So, since Philly was destroyed handily in the Big Easy, the Saints have just sat on their butts, right? Not exactly. Sean Payton has kept his team motivated, even when things haven't gone swimmingly (SEE: that Thursday nighter in Dallas). Under the radar, however, is the fact that New Orleans has brandished its own brand of championship defense. From Week 10 to Week 16, Dennis Allen's unit allowed just 14.6 points per game. Cherry-picking stats? No. In Week 17, Payton rested starters in a blowout loss to the Panthers. The previous seven games, his team was fighting for the right to host this very game I am writing about. Put another way: Folesmania has somehow diminished the accomplishments of the top team in football -- specifically when it comes to a defense that, like the Eagles, spun the 2018 narrative on its axis after allowing 48 points to a red-and-pewter LSD trip in September. For all the matchup problems Drew Brees and his offensive mates present, it's the less-considered side of the ball that delivers the W. Not because Foles will be overcome by the moment or the crowd noise, but because the Saints' defense won't be out on the field all game. Payton will run the ball, unlike Philadelphia's opponent last week.
4:35 p.m. ET (NBC) | Arrowhead Stadium (Kansas City, Mo.)
Can the Chiefs' pass rushers get to Andrew Luck? That might determine the outcome of this football game. Unless, of course, Patrick Mahomes continues his Tecmo Super Bowl tear through the league. The dude is shredding defenses in a Marty Friedman Megadeth manner, having joined Peyton Manning in the ultra-exclusive 50-touchdown/5,000-yard club (a development that'll probably foreclose the dream of Drew Brees winning a late-stage MVP). Yet, if Mahomes were to hiccup -- as so many of the great quarterbacks have in postseason debuts -- then the outcome could rely on the ability of Chris Jones and Dee Ford to collapse Indy's pocket. For the record, those two have tallied the most sacks (28.5) and pressures (118) among all pass-rushing duos this season. Getting into a track meet is not the way to go for Indy. Don't give those K.C. rushers a chance to tee off. This should, in fact, be a Marlon Mack game. The Colts' lead tailback eclipsed 900 rushing yards during the regular season despite appearing in just 12 games (10 starts), averaging 4.7 per carry. And he's fresh off his fifth 100-yard effort of this campaign, having piled up 148 yards on just 24 carries (6.2 a pop) in the Colts' wild-card win at Houston. There is no reason to try and go toe-to-toe with Mahomes' rubber-band arm in a shootout.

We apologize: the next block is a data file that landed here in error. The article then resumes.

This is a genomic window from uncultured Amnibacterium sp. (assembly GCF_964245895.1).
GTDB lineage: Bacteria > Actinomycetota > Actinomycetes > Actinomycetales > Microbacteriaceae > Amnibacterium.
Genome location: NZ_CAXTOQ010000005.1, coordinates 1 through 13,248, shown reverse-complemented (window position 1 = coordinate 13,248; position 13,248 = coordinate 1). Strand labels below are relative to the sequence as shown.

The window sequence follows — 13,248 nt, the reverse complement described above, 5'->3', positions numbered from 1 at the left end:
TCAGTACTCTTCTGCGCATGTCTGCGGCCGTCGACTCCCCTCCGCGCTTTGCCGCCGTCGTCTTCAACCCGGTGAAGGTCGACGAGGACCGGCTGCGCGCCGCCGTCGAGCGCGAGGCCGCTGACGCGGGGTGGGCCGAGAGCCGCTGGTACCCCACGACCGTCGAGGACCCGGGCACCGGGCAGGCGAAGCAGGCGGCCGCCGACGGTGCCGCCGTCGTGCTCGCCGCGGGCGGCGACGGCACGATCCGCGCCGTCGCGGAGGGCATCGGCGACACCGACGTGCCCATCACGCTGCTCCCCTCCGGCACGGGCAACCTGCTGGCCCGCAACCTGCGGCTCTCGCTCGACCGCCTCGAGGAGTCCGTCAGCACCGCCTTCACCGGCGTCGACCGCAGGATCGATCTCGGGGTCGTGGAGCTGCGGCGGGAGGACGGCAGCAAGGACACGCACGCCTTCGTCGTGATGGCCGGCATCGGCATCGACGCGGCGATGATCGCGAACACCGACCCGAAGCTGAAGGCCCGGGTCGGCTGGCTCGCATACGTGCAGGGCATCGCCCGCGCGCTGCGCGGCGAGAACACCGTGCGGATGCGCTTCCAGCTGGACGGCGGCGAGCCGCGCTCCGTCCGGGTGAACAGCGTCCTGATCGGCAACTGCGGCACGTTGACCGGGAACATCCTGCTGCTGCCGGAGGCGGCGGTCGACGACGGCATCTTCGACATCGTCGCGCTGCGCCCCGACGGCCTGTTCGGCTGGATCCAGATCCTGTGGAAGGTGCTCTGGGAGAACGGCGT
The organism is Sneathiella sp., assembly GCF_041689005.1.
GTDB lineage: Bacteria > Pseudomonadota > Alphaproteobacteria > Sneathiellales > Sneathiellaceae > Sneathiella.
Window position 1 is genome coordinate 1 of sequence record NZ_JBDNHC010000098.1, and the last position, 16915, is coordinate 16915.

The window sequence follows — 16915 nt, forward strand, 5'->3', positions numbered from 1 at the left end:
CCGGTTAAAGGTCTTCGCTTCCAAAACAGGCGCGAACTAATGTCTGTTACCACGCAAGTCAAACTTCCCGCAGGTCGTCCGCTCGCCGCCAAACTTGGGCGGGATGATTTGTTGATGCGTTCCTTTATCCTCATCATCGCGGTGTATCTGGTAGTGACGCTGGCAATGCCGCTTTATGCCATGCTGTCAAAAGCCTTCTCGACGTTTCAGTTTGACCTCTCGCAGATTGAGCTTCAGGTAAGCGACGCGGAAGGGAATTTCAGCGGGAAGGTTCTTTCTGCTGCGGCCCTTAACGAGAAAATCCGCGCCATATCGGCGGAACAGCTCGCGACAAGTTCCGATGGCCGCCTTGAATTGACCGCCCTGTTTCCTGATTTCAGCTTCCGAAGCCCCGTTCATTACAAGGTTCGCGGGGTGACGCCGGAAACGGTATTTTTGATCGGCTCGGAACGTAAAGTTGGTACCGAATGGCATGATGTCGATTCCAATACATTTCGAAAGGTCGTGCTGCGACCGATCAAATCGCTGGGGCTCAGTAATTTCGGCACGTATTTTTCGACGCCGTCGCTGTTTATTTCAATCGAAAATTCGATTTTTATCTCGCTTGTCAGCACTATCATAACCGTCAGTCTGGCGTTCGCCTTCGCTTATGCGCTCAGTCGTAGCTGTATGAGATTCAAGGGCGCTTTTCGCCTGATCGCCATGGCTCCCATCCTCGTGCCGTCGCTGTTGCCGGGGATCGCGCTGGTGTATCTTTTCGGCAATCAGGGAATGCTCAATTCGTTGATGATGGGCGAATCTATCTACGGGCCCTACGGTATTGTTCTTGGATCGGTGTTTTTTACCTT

Arrowhead's inarguably one of the NFL's toughest road venues, and while I don't expect crowd noise to completely flummox Luck, home-field advantage doesn't hurt in this tight a matchup. Going with the home team.
8:15 p.m. ET (FOX) | Los Angeles Memorial Coliseum (Los Angeles)
You can't beat Cowboys-Rams, underneath the lights on Saturday night, at football's most historic stadium. Talk history, talk Dallas-Los Angeles. These two franchises played in the postseason eight times from 1973 through 1985, splitting those games 4-4. The last matchup at the L.A. Coliseum, however, was back in the 1978 NFC Championship Game, and it didn't play out too well for the home team. The Cowboys' defense simply wouldn't let the Rams off the mat, spiking an unimaginative Ray Malavasi offense 28-zip. Dallas safety Charlie Waters played like a man possessed.
Well, this Sean McVay offense is all things imaginative. The way the Rams get Todd Gurley out in space, creating one-on-ones for the dynamic tailback ... The windows they open for the premier intermediate thrower in the business, Jared Goff ... And the opportunities dialed up for all parts outside, even the little-known Josh Reynolds. Thus, Leighton Vander Esch might have to make like Waters, playing all over the field -- staying with Gurley out of the backfield, as well as getting enough depth in his drops to disrupt skinny posts, deep slants and Goff teardrops in between layers of coverage. My colleague Maurice Jones-Drew feels McVay will go up-tempo, so that Dallas DC Rod Marinelli cannot rotate linemen. Perhaps. But if Goff starts slowly, like he did in multiple December games, the 2018 Dallas rushing offense might not let L.A. off the mat, either. The Rams must thwart Ezekiel Elliott, or else they won't have enough possessions to impose their offensive will. Especially if Scott Linehan wakes up and realizes how talented a runner his QB can be. Great matchup.